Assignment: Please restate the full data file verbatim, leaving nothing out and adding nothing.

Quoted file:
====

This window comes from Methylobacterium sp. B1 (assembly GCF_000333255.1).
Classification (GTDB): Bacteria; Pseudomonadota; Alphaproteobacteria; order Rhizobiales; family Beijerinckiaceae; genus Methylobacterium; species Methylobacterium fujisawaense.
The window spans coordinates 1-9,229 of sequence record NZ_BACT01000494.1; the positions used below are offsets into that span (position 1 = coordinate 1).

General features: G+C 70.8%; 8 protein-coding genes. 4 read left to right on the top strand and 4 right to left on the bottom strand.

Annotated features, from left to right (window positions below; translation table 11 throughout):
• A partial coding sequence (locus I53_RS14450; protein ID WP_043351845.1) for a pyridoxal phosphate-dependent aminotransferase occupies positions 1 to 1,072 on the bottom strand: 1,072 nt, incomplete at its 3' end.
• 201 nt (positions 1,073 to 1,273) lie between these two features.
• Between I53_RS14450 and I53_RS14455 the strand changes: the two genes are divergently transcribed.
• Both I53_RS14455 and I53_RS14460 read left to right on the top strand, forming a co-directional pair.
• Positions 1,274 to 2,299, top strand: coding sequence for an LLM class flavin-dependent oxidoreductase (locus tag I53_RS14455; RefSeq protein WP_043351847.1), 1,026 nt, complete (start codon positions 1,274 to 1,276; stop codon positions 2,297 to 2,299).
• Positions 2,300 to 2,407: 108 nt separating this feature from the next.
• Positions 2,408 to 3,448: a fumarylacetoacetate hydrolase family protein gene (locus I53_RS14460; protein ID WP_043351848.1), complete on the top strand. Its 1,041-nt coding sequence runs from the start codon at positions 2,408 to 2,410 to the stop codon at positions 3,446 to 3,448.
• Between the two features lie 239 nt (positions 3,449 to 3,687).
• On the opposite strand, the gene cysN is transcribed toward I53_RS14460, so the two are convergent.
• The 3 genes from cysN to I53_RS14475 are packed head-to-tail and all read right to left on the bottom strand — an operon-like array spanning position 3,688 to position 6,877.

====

This window comes from Methylobacterium sp. B1 (assembly GCF_000333255.1).
Classification (GTDB): Bacteria; Pseudomonadota; Alphaproteobacteria; order Rhizobiales; family Beijerinckiaceae; genus Methylobacterium; species Methylobacterium fujisawaense.
The window spans coordinates 1-9,229 of sequence record NZ_BACT01000494.1; the positions used below are offsets into that span (position 1 = coordinate 1).

General features: G+C 70.8%; 8 protein-coding genes. 4 read left to right on the top strand and 4 right to left on the bottom strand.

Annotated features, from left to right (window positions below; translation table 11 throughout):
• A partial coding sequence (locus I53_RS14450; protein ID WP_043351845.1) for a pyridoxal phosphate-dependent aminotransferase occupies positions 1 to 1,072 on the bottom strand: 1,072 nt, incomplete at its 3' end.
• 201 nt (positions 1,073 to 1,273) lie between these two features.
• Between I53_RS14450 and I53_RS14455 the strand changes: the two genes are divergently transcribed.
• Both I53_RS14455 and I53_RS14460 read left to right on the top strand, forming a co-directional pair.
• Positions 1,274 to 2,299, top strand: coding sequence for an LLM class flavin-dependent oxidoreductase (locus tag I53_RS14455; RefSeq protein WP_043351847.1), 1,026 nt, complete (start codon positions 1,274 to 1,276; stop codon positions 2,297 to 2,299).
• Positions 2,300 to 2,407: 108 nt separating this feature from the next.
• Positions 2,408 to 3,448: a fumarylacetoacetate hydrolase family protein gene (locus I53_RS14460; protein ID WP_043351848.1), complete on the top strand. Its 1,041-nt coding sequence runs from the start codon at positions 2,408 to 2,410 to the stop codon at positions 3,446 to 3,448.
• Between the two features lie 239 nt (positions 3,449 to 3,687).
• On the opposite strand, the gene cysN is transcribed toward I53_RS14460, so the two are convergent.
• The 3 genes from cysN to I53_RS14475 are packed head-to-tail and all read right to left on the bottom strand — an operon-like array spanning position 3,688 to position 6,877.